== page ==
Ulysses (Gabler Edition)
The model for all others
Every author who has either used the stream of consciousness style or been labeled anything near "postmodern" is probably just following in the footsteps of this novel and very few have ever come close. Joyce shows here that to get the technique down right you need more than technique, even more than a command of the English language, you need a good viewpoint. And Ulysses has many, from Bloom to his wife Molly to Dedalus, every person is detailed through their thoughts and words with enough dimension to make you wonder if this is a novel or a true account. Is it difficult to read? Yup. Most parts you can at least figure out what's going on but some, like the play section toward the middle, at times makes absolutely no sense (and what is up with that, is it a dream or something), but some parts that you think would be impossible, like the massive sequence at the end with Molly not only is nearly compulsively readable but quite beautiful at the same time. It's weird to say this but at times I wanted the book to be longer. Simply put, one of, if not THE greatest novel ever to come out of the English language (though I'm a Pynchon fan first . . . sorry), one of those few novels that everyone should at least attempt, if only to immerse yourself in the complexity of the language.
Joyce's Ulysses stands as a mountain in the centre of the wasteland of 20th century fiction. It is the landmark that reaches into the pages of every novel written since, it is polymath.
But it's a darned difficult read. Each chapter is written not just in a new form, but in a completely new style. It demands a shift in mindset as one progresses through the book. In some cases that shift is required from sentence to sentence, or indeed from word to word.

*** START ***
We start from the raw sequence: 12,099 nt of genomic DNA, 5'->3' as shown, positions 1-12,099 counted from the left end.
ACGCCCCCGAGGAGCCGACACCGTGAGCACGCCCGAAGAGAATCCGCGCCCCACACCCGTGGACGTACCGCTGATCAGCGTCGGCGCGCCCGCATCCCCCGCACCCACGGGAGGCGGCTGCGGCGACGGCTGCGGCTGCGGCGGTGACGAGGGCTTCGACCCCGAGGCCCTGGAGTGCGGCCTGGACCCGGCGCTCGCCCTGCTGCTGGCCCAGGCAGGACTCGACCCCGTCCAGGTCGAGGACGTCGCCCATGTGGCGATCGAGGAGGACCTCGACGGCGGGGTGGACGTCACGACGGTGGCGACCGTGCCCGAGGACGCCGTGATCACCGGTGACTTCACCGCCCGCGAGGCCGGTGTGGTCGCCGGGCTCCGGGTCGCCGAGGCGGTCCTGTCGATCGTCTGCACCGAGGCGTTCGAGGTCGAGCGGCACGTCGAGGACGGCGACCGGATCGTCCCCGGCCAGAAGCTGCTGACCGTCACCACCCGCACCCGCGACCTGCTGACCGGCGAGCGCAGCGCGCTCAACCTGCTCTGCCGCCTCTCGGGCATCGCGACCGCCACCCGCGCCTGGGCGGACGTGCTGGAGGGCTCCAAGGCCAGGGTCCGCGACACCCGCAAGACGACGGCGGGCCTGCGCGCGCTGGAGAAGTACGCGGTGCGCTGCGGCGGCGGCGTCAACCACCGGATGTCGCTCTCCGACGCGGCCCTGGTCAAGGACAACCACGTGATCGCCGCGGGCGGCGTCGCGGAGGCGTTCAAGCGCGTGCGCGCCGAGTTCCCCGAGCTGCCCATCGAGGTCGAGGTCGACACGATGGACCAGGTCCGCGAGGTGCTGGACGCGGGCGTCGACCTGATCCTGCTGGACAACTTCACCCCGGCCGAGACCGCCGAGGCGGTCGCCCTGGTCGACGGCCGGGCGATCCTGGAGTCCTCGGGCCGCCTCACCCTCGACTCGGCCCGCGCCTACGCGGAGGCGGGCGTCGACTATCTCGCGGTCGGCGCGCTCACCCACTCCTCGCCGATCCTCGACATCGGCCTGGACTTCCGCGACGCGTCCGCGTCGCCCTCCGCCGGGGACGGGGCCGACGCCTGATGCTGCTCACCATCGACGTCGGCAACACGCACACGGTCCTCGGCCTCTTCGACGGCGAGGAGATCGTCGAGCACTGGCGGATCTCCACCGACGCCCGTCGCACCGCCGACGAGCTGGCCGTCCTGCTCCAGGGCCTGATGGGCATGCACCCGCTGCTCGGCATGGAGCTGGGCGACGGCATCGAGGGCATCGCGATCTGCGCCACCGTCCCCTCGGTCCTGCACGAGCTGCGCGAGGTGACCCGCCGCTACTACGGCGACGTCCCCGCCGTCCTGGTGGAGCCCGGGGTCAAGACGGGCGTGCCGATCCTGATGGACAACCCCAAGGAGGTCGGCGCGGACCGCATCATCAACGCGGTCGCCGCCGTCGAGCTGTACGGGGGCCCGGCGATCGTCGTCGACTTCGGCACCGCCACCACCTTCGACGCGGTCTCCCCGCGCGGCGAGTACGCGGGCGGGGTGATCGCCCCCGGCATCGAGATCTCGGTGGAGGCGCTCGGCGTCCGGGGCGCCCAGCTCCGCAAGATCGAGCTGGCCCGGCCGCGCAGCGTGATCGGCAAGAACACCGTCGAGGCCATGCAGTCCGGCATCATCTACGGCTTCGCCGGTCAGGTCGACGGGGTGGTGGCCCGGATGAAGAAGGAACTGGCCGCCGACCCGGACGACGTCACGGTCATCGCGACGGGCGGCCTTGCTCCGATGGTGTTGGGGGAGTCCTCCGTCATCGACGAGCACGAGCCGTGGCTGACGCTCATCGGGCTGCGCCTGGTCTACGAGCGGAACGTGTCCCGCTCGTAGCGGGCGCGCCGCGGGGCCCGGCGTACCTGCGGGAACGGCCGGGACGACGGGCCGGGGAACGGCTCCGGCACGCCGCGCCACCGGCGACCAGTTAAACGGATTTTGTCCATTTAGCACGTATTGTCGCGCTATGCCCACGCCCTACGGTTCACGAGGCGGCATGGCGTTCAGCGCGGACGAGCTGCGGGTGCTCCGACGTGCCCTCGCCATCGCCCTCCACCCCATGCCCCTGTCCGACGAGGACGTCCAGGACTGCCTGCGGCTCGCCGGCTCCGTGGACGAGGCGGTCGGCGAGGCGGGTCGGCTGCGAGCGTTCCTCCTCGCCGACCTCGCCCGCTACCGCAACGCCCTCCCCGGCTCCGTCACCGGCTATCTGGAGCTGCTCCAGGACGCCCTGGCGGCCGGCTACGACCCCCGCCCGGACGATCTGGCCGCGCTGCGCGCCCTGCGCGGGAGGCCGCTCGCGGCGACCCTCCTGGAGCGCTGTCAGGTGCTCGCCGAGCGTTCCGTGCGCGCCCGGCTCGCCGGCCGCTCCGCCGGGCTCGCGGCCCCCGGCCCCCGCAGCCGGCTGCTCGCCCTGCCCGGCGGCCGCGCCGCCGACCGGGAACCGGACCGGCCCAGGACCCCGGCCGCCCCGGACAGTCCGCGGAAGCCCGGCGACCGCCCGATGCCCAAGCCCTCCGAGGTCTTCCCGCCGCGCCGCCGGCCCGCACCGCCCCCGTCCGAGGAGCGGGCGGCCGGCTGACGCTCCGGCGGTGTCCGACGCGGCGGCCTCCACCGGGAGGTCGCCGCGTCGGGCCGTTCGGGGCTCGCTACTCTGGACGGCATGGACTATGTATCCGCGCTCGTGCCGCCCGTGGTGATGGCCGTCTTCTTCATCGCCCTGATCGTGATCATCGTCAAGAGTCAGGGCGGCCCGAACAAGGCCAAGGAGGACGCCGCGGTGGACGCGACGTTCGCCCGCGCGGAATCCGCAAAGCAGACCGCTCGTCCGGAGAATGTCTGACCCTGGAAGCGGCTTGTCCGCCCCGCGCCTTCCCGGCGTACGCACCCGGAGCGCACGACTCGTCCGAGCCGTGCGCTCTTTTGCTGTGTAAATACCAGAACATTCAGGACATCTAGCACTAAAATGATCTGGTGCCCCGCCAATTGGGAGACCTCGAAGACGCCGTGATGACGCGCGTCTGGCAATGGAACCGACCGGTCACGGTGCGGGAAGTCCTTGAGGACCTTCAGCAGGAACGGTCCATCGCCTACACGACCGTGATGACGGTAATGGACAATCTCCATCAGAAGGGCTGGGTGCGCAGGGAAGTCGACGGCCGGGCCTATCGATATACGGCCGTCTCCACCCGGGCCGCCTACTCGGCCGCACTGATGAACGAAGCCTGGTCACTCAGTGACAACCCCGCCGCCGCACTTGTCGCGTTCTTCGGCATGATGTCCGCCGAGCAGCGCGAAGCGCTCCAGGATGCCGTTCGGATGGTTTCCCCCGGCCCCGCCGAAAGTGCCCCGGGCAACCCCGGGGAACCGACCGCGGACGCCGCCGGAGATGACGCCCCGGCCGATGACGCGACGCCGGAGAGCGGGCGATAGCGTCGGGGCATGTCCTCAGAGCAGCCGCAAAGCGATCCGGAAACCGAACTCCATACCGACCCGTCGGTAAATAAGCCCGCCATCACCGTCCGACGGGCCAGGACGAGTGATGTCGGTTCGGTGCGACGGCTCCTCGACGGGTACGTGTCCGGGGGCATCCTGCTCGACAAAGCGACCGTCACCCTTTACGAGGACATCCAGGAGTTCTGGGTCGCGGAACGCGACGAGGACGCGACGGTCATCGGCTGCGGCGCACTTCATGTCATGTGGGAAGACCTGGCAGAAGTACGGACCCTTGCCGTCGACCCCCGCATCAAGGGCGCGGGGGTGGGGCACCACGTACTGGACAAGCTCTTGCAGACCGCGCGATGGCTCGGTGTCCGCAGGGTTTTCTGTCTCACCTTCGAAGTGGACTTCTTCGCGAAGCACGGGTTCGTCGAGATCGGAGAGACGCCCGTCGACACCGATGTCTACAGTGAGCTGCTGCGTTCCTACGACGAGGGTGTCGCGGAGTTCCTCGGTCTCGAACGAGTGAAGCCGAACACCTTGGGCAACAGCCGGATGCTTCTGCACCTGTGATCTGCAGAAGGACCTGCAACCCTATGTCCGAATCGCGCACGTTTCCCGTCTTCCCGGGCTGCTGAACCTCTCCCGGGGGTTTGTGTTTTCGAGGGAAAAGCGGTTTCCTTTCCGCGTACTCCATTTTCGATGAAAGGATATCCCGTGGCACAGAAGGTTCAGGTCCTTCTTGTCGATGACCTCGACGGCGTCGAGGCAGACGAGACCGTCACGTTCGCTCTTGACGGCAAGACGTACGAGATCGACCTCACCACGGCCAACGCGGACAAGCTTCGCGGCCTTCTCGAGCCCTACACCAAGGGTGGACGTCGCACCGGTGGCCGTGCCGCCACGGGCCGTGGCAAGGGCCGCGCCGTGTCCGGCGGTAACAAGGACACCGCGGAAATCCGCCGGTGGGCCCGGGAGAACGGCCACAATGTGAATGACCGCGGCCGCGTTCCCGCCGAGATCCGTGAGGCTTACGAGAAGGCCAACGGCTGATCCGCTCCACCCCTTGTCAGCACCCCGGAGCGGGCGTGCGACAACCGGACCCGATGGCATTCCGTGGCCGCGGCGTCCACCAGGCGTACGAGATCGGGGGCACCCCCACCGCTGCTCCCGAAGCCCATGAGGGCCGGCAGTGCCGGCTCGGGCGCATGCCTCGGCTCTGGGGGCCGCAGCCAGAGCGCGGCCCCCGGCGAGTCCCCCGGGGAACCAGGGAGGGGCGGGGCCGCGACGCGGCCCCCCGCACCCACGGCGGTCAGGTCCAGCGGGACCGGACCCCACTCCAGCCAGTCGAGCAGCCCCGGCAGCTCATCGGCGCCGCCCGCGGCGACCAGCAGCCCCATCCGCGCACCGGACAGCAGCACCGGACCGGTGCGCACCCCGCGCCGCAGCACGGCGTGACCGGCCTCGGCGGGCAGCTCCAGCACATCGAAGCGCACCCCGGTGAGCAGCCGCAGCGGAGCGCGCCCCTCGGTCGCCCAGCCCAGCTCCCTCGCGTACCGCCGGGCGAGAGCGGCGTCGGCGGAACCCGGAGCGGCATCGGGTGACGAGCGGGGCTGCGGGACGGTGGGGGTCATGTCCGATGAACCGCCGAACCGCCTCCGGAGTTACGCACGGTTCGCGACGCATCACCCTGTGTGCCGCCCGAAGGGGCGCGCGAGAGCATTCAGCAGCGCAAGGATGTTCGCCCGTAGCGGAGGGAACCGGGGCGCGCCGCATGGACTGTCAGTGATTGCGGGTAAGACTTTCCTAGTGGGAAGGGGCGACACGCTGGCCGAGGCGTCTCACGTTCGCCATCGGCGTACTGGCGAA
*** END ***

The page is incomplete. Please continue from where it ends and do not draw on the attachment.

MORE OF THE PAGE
It's not a novel for the casual reader. To get anything out of it, one must be experienced. The annotations do help, but a broad knowledge of international literature, and indeed international language would be a boon when working one's way through the time-honoured pages.
Personally, I'd buy it just for the 'Ithaca' chapter. It's pure art (or science, in fact), and in my humble opinion an incredible achievement in anti-narrative that is unsurpassed.
Enough sycophancy. Ulysses is glorious, and that is truth.
a triumph of content
This is a brilliant novel. And it will find its salvation not because it is a triumph of form--which it is. Admittedly it packs intellectual poetry into every syllable, carefully constructed. But this means nothing today. Joyce was the only modernist who seemed to know that eventually the modernist form would fade and people would just wonder why The Wasteland is so damn hard to read. This book will find a salvation because it is more classical than any other book in the 20th century canon. And because it is a realist work before it is anything else.
Anyone who doubts that Joyce is a realist writer needs to take a glance at Dubliners. It is, more than likely, the realist tint of Ulysses that made upper crust elitists like Woolf dislike it. In his failed poet Stephen, Joyce offers a critique of the aesthete lifestyle. His hero, Bloom, is an impotent Jew suffering in sexual silence for the sake of his wife. The spiritual motivation of the book is a near-illiterate woman. There's little for the oversexed anti-semites of 1930s Paris to appreciate here.
Joyce wrote this book for his wife. It is his gift to her; fill in the details, ask yourself why that particular day, and you will see how Ulysses is perhaps the most profound love ode in the English language since "The Divine Comedy." It abolishes identity, language, politics, ethnicity and class in favor of a simple love poem. Read and be moved, but never say it is without content.